1. Sometimes it is much easier to publish with your real name because it is soooo hard to find a good pseudonym and a fitting tagline that describes that false personality.

    I am pretty boring. I am publishing with my real name all the time 🙂

    I would love to have a pseudonym tagline like “The Rock Chick Femme Fatale Traveling Gypsy Circus Has Landed” from Miss Bandit.

    But I am lazy …

    What do you think would be my pseudonym?
    And the fitting tagline?

  2. One day when you are a fully qualified clinical psychologist what will you make of the phrase “I had a mad and passionate affair with oatmeal for a year.”?, heh! Good idea about the archive disclaimer.

  3. I blog under my own name, as my blog is part of my personal/professional site (super-personal posts are password-protected). You raise a really interesting point. I’ve certainly looked at things I’ve written during the past 4+ years and, in retrospect, raised my eyebrow at myself, so I can definitely see how someone else could be confused or mislead by things I’ve written at various points in time.

    I hope one day to be a clinical psychologist (I’m just starting to apply to grad school, so it’s a long way off), and I’ve never really considered how the Google trail could affect the perception potential clients or employers could get of me. Granted, I follow the golden rule of not blogging anything I wouldn’t want my grandma to read, and I strive to be as honest and thoughtful (and, obviously, informed) about my writing as I can, but as a person — especially one particularly interested in and highly engaged in personal growth — my views do shift over time, on everything from the war to oatmeal (I had a mad and passionate affair with oatmeal for a year… now I can’t touch the stuff).

    Obviously blogging under one’s real name always carries its own risks and rewards. As far as this issue goes, especially as more of us have archives going back several years or more, I think the best we can do is just be up-front about the effects of time on our thoughts. Of course, to some extent this depends on the nature of one’s blog, topics, etc, but striving for integrity in writing shouldn’t be abandoned just because in a previous article one had a differing opinion. I’m currently redesigning my site, and because of your post, I’ve decided to include a disclaimer of sorts on every individual archive page to that effect. I’ll post a link when I get the site up and the wording worked out.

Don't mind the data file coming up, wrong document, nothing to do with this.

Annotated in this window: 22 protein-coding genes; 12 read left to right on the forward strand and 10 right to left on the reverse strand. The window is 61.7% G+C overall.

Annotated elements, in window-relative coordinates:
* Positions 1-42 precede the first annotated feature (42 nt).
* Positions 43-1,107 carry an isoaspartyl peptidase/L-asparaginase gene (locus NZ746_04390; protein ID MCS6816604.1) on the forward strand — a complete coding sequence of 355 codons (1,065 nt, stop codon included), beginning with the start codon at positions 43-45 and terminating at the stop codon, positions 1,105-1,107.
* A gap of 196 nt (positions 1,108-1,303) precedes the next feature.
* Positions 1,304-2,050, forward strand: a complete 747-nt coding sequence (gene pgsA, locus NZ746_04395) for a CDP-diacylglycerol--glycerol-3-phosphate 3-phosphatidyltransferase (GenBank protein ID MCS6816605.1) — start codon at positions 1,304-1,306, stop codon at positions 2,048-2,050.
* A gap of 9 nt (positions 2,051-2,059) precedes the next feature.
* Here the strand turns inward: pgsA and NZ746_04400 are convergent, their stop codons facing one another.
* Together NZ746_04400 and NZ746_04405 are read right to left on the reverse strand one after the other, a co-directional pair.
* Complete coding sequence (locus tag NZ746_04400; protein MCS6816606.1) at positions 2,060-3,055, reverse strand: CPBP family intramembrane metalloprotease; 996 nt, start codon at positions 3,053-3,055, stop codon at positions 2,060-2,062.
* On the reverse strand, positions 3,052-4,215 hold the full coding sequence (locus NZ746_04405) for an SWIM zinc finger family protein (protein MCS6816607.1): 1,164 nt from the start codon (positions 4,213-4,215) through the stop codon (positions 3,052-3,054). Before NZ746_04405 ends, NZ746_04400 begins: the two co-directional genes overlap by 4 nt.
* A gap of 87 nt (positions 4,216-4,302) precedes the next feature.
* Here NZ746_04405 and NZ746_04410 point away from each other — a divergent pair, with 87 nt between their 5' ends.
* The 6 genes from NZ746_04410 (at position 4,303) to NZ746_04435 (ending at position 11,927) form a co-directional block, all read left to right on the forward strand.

Thanks for the thought-provoking post!

  4. Good points Markus, I think you got it right, I would put money on him being a salesman, probably a good one too. Making space for others points of view is great advice. I used to work at a local college and used to laugh how the teaching staff on occasion got stuck in “lecture mode”. Whatever the topic they would jabber on for an hour without taking a breath. When I started teaching myself I was quite concious to try not get caught doing that myself (didn’t always succeed as anyone who has read my posts will confirm!).

  5. I personally love that rhetorical game of playing the counterpart whatever the discussion is. Me-Too is pretty boring.

    The thing is if you start a conversation you should make a point and create space for others to argue. In blogging the simple rule was mentioned here some times for starting a good thread (good comment baiting). The success of lists is to stop so that others can add. A complete list is nice but doesn’t start the thread like a good Top-Ten or a Top-Five list can do.

    Back to the guy at the bar. I think what he was good at is drawing attention (readers). The second thing is that he did great promotion for himself being the center of the universe (blog). Somehow he also successfully managed to get a new audience all the time (new visitors). Last not least he had that magnetic attitude which made Chris write about him (link baiting). As a resume I would say that this guy did find a wonderful recipe for a blog 🙂

    He must be a salesman.

    Your blog is your product. If shifting opinions works … well, then it might be something to think about.

  6. I think a sudden shift in a person’s thinking appears suspect if there’s no explanation for it. There may a valid reason for it, but without some supporting reasons for the change, most people are going to wonder if either position was authentic. If there’s a trail that can be followed showing how the person’s position shifted, it appears to be more valid.